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Parsnips

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Apart from needing a reasonably deep soil, Parsnips are quite easy to grow. The soil should ideally be prepared well in advance and allowed to settle. Manuring should have been done for the previous season. As with all root crops, fresh manure can cause forked or deformed roots.

 

A standard vegetable garden pH of between 6.5 and 7.0 suits Parsnips. Lime during Winter to raise pH, if it is lower than this. A pH and NPK soil test is better than guesswork. Fertilize according to recommendation if testing has been carried out. Otherwise a balanced general fertilizer in the proportions of NPK 1.1.1 can be raked in just before sowing.

 

It is often recommended that Parsnips are sown in open ground during February and March. It is no wonder then that parsnips have a reputation for being slow and unreliable germinators. Sowing in March might be alright under cloches. Otherwise sow into open ground during April or May. Germination is then fast and reliable, and nothing is lost. The later sowing soon catches up.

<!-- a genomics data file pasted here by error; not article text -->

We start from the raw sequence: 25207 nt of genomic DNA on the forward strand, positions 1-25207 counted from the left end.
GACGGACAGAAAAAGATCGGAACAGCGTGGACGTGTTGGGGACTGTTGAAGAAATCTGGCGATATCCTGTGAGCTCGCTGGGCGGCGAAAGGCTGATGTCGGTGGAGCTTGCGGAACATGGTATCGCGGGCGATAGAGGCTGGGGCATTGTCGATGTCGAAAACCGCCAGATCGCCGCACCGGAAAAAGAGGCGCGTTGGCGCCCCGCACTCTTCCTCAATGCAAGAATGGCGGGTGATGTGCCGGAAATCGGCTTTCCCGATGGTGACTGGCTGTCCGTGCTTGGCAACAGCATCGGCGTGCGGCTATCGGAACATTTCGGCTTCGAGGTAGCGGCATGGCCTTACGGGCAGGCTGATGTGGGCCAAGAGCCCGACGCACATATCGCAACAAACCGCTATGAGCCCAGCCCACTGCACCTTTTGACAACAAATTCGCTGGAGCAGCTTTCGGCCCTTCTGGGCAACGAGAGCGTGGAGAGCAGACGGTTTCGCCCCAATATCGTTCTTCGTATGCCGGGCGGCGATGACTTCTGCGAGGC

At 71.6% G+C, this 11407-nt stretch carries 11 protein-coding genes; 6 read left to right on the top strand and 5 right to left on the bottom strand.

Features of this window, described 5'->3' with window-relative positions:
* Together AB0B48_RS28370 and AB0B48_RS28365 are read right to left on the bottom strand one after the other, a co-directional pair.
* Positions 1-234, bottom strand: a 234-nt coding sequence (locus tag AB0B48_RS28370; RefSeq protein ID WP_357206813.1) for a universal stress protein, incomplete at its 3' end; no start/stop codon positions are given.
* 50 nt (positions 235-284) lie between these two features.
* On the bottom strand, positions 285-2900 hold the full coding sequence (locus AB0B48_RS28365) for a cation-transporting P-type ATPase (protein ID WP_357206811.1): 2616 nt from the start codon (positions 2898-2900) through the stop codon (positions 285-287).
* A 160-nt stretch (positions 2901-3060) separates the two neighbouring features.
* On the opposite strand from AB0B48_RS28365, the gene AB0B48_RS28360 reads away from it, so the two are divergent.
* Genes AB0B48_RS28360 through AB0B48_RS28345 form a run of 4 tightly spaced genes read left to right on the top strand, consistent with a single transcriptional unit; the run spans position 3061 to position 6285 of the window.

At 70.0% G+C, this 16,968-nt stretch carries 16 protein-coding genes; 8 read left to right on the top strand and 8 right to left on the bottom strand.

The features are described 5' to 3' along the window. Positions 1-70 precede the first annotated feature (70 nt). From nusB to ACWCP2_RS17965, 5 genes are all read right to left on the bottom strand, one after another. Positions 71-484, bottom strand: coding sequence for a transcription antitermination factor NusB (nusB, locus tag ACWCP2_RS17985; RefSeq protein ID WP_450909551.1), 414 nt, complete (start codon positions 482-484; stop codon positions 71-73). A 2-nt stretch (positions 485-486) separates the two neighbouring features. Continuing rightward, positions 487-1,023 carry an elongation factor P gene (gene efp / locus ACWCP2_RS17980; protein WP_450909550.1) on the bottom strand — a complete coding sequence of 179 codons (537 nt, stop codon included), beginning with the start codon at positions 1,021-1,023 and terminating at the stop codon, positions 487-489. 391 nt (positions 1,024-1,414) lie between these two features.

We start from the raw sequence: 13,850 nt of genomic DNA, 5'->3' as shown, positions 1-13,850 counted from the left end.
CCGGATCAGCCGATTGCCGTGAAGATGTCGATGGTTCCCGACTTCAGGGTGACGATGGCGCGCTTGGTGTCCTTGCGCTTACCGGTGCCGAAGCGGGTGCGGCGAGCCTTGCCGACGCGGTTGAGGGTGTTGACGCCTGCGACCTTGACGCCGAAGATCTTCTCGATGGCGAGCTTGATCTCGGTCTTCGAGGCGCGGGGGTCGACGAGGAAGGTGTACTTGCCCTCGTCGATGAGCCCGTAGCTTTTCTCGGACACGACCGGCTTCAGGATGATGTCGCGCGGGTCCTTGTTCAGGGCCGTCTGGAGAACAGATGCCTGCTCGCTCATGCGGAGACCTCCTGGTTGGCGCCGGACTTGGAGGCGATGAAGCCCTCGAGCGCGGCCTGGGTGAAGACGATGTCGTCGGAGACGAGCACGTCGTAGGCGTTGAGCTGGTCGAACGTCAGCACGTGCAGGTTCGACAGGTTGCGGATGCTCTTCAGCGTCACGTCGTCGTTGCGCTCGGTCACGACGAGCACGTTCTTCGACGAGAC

Drills should be 30cm apart and 2cm deep. Sow the seed fairly thinly. Later thin out to 10cm apart. Parsnips go in the root crops plot, in a 4 year 4 plot, crop rotation. The crop is ready for harvesting in September, but can be left in the soil and dug as required during the winter.

 

Average rainfall is adequate. In dry summers, some irrigation will be needed. Keep the rows weed free by regular hoeing. Liquid feeding isn't usually required, but if the plants show a need for feeding then a general liquid feed is suitable.

 

Canker can be a problem on some varieties. Unless severe, the damage may only be to the skin. However it is a good idea to grow a resistant variety. Frosting turns the parsnips starch to sugar, and many people prefer the flavour after frosting.




 

 

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